Spanning nearly two continents and 11 time zones, Russia is country full of wonder and surprise. The Russian Far East and Siberia are synonymous with remoteness, while St. Petersburg’s elegance evokes memories of long lost Czars. Moscow’s Kremlin and St. Basil’s Cathedral are quintessential symbols of this enormous country.
Traveling in Russia means scaling down to the regional level. Find something that interests you, be it for example European Russia, the Urals, or the Far East. This guide aims to offer a few suggestions for novice travelers. You can use it as a launching pad for further exploration.
It is overwhelmingly likely you will arrive in Russia in either Moscow or St. Petersburg. These two extraordinary Russian cities should be on anyone’s travel list.
Moscow is Europe’s largest city and the political, economic, cultural, and scientific center of Russia. The city is arrayed with a series of concentric ring roads, and many Muscovites denote locations with respect to these rings. Moscow is home to stunning architecture as well as lots of beautiful green spaces. If your time is limited, spend most of it within the Garden Ring. At the heart of Moscow is the famous Moscow Kremlin, which houses the home and offices of Russia’s president. Tour the inner grounds and visit the impressive cathedrals there.
Afterwards, wander around Red Square where you can see the famous Kremlin Wall, Lenin’s Mausoleum, and the tombs of other Russian dignitaries. Opposite the Kremlin across Red Square is the GUM Department Store, head in here for some shopping and souvenir hunting. Afterwards, wander down to the iconic St. Basil’s Cathedral, which is recognized as the world’s finest example of Russian architecture. From here you can walk or take transit to Gorky Park, a large central park along the Moscow River. At night, nearby Arabat District is a great place for food, drinks, and more shopping.
St. Petersburg is Russia’s window into Europe. Peter the Great wanted a place from which Russia could trade with the major European powers. St. Petersburg grew rapidly during the 18th century as a result. In 1732, the city became the capital of Russia and would remain so until the October Revolution in 1917. Because of its northern latitude, it is known as the land of the midnight sun. In summer, residents fill cafes and restaurants late into the night as they enjoy the abundance of daylight hours.
St. Petersburg’s many attractions are relatively concentrated and walking is typically the best way to get around. Be sure to visit the Winter Place, which houses part of the world-famous Hermitage Museum, the world’s second-largest art museum. Soak in the palace’s grandeur and marvel at the assorted tastes of Russia’s many czars. From here wander through Alexander Garden before exploring up Nevsky Avenue. Many of the city’s landmarks are clustered around Nevsky Avenue including Kazan Cathedral, the Church of the Savior on Spilled Blood, and St. Michael’s Castle. You can easily fill up a few days in this area alone, so don’t worry, you won’t be without things to do here.
Irkutsk / Lake Baikal
For travelers wishing to venture to Eastern Russia, the areas around Lake Baikal are nothing short of breathtaking. The administrative capital and largest city in the region is Irkutsk. Dubbed the “Paris of Siberia,” don’t pass up the city sights in your haste to get to the lake. Start in Kirov Square with a walk around, then be sure to visit nearby Epiphany Cathedral. Work your way to 130 Kravtel and see the beautiful recreation of Siberian timber houses. Finally, if you’re looking for another sightly building, Kazan Church is well worth the visit.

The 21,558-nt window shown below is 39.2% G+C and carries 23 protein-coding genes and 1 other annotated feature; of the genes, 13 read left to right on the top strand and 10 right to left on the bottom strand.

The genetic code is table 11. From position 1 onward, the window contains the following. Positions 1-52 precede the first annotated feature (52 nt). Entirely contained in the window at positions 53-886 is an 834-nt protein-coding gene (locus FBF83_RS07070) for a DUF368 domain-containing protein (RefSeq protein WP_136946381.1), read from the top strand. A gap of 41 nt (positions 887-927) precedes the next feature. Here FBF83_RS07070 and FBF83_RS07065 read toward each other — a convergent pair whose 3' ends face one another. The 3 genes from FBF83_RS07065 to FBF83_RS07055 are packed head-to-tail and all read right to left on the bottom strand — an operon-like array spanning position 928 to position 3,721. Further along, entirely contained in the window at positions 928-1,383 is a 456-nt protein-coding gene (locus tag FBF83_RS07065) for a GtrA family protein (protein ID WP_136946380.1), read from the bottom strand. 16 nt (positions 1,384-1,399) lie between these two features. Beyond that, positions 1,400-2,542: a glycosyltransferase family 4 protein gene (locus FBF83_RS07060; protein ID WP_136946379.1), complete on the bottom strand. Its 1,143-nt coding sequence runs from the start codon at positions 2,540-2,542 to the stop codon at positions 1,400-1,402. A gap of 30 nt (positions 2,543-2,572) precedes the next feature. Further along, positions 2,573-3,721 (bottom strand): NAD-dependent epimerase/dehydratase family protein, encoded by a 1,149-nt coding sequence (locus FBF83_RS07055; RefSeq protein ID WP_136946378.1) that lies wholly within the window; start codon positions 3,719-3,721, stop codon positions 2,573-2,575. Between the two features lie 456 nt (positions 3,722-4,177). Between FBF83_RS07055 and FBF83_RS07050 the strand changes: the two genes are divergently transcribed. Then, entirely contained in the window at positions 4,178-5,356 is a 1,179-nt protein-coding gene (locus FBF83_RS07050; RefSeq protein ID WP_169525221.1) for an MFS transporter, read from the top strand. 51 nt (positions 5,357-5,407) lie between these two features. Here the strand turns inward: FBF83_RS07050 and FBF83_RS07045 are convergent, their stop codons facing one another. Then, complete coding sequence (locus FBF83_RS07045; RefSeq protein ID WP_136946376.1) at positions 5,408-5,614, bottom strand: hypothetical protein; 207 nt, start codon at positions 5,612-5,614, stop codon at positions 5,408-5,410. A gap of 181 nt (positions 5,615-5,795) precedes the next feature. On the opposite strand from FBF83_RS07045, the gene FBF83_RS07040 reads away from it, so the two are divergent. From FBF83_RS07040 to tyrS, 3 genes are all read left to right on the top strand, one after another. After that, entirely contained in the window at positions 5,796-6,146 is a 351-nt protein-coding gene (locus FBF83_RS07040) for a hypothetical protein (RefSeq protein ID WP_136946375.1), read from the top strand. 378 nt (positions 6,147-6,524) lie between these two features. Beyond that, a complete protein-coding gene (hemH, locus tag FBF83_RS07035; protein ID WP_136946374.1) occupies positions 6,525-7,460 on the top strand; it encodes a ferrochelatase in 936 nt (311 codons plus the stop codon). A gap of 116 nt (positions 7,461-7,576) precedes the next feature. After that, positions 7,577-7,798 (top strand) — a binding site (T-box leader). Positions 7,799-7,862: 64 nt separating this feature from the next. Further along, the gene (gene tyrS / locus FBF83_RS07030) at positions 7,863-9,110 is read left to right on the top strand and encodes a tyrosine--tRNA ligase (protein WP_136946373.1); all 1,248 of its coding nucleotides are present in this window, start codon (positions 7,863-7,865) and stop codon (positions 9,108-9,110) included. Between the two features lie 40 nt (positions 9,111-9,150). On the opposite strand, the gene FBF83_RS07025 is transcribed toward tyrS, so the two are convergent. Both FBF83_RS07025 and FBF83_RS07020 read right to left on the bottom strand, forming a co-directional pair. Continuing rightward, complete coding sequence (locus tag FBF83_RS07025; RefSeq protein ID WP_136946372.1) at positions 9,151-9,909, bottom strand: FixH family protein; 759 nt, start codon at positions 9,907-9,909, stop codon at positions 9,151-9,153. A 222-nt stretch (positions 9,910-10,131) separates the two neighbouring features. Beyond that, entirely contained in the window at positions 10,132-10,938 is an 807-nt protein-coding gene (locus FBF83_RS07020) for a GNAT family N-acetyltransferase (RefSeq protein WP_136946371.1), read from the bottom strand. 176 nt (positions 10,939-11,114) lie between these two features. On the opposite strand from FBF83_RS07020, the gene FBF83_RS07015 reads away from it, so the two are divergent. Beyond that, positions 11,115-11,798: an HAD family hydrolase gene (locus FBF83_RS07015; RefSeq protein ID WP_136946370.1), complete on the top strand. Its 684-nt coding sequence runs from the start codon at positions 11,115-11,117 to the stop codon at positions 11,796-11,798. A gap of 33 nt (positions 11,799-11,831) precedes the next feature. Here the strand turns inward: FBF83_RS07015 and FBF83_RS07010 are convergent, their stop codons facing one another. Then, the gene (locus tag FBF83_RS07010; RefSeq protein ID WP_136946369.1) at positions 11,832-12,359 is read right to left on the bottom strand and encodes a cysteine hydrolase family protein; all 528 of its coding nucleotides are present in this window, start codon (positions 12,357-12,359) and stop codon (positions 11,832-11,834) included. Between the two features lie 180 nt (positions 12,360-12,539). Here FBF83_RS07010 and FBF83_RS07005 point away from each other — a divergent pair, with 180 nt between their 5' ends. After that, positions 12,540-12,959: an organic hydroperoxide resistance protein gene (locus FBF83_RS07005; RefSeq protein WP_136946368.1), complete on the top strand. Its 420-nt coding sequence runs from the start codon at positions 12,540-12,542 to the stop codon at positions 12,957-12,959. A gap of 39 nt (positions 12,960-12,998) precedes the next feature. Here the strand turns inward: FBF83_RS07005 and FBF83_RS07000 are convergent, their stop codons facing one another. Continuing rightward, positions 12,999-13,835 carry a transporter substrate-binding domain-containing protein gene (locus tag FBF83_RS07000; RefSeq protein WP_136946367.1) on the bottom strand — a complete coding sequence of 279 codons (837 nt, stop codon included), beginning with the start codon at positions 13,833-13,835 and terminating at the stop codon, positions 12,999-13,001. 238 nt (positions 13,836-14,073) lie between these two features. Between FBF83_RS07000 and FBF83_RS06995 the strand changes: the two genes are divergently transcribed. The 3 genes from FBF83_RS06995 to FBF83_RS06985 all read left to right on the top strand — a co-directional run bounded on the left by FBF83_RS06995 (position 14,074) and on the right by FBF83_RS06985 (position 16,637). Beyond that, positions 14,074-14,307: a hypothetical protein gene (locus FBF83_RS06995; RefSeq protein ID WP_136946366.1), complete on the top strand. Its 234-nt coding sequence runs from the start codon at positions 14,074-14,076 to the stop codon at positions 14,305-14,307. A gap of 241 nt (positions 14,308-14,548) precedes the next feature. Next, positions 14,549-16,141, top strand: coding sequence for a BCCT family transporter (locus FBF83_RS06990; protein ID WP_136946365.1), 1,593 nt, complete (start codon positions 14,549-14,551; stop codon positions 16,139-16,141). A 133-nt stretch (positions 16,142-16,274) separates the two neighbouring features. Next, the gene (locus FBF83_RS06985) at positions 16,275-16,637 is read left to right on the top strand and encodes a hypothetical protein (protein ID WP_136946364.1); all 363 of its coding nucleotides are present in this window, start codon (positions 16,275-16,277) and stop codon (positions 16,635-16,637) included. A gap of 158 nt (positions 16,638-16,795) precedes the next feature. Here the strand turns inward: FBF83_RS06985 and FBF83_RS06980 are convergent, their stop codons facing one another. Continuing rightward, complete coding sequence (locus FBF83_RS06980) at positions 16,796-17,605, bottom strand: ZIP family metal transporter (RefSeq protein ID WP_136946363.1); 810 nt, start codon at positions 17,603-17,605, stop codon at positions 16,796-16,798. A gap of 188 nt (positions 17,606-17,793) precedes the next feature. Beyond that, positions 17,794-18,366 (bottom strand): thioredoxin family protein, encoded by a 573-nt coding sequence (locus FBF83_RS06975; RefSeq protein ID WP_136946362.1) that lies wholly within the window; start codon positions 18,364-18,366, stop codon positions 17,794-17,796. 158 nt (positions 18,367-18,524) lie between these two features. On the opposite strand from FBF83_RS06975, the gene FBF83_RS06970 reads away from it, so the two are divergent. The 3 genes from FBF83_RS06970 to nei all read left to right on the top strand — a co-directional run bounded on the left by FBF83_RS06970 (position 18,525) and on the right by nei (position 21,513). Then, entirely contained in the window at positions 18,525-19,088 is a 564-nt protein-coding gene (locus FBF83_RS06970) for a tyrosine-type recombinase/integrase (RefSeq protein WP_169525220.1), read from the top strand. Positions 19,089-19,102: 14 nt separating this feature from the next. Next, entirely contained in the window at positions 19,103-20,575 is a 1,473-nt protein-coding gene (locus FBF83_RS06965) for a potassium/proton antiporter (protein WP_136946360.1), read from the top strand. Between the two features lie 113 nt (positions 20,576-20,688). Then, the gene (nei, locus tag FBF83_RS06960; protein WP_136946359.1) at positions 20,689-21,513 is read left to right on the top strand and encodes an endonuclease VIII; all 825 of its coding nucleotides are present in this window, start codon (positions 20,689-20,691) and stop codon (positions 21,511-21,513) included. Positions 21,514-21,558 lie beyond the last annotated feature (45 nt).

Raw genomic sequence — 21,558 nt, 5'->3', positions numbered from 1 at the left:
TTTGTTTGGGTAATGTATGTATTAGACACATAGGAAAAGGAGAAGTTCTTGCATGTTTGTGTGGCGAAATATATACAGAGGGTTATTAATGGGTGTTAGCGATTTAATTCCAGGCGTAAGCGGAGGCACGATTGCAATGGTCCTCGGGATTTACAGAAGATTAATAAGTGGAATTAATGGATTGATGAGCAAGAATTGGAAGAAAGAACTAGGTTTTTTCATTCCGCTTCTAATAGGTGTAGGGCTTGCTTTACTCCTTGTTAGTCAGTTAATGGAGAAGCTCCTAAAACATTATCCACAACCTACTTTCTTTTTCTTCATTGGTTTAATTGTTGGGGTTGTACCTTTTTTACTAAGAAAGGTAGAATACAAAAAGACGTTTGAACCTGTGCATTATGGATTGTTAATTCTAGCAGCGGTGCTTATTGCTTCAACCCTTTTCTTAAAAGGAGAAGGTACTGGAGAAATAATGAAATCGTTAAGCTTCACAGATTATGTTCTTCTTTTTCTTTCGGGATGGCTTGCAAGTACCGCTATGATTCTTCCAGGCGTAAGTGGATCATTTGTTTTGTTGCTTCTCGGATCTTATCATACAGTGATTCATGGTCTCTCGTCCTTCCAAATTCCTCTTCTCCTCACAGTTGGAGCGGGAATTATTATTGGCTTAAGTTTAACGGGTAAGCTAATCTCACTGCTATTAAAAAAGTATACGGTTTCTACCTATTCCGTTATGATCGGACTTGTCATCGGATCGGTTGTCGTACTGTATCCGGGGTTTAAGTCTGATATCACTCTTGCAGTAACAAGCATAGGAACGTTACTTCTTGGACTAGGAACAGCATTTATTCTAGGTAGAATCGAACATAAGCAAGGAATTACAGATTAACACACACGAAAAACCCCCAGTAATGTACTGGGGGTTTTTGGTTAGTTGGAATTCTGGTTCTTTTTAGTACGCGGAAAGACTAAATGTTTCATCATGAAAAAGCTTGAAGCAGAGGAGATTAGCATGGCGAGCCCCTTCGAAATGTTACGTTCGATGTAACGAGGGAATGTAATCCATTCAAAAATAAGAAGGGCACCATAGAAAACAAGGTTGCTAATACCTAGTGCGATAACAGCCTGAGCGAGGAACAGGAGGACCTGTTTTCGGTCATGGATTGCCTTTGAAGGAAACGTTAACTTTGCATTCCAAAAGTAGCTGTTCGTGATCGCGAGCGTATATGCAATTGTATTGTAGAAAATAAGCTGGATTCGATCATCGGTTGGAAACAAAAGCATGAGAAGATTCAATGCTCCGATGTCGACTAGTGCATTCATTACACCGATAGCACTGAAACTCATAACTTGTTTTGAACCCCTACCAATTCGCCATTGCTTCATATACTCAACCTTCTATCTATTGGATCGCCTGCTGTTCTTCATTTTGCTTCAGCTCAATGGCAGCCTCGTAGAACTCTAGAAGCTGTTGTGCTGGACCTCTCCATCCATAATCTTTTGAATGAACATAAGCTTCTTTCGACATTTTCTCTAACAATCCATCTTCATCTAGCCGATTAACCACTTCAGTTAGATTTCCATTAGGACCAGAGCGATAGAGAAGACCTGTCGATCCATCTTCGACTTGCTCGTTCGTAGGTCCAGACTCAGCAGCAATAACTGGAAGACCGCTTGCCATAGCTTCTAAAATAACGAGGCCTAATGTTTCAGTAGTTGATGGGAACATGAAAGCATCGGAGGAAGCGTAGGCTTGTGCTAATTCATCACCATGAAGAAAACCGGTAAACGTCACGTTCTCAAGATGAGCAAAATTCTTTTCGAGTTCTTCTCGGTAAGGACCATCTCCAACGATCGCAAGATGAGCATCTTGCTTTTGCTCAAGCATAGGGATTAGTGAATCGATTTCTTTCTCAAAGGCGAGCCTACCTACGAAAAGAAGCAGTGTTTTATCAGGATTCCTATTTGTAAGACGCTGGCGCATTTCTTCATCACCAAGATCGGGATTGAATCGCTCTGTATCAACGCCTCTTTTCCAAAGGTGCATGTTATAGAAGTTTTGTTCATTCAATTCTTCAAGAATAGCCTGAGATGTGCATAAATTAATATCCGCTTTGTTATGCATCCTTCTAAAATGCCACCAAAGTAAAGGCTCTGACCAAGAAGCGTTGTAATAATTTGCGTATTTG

Lake Baikal is the region’s prime draw. It’s the world’s largest freshwater lake by volume, containing nearly a quarter of the planet’s total freshwater supply. Stunningly beautiful, Lake Baikal is a treasure as much for its remoteness. Travelers who venture here earn their merit badges. The climate around the lake features four distinct seasons. In summer the mountains and grasslands are verdant green, autumn brings golden hues across the countryside, in winter the lake freezes over, before the spring thaw sees a return of warmth and life. This is a place to experience nature’s majesty.
Travelers from Asia may find Vladivostok more accessible than destinations in European Russia. As Russia’s Asian port, there is a fascinating blending of cultures here. The areas around Sportivnaya Harbor are a great place for a stroll or a dip in the water on hot summer days. Vladivostok Railway Station is the eastern terminus of the Trans-Siberian Railway. The station is a symbol of Russian engineering and has some railway heritage artifacts on display. If you’re interested in naval history, check out the Submarine C-56 memorial where you can tour a decommissioned Russian submarine. Finally, snap some pictures of the city’s famous modern bridges, which were built by the Russian government in an effort to promote regional integration and development.
Russia’s is nearly unimaginable in its size. Long a destination for travelers attracted to its exoticness, Russia has a lot to offer. Whether you confine yourself to the megacities in the west or the natural wonders in the east, there is something to discover while on the road in Russia. Let the horizon be your guide as you set out to explore the vastness of this beautiful country.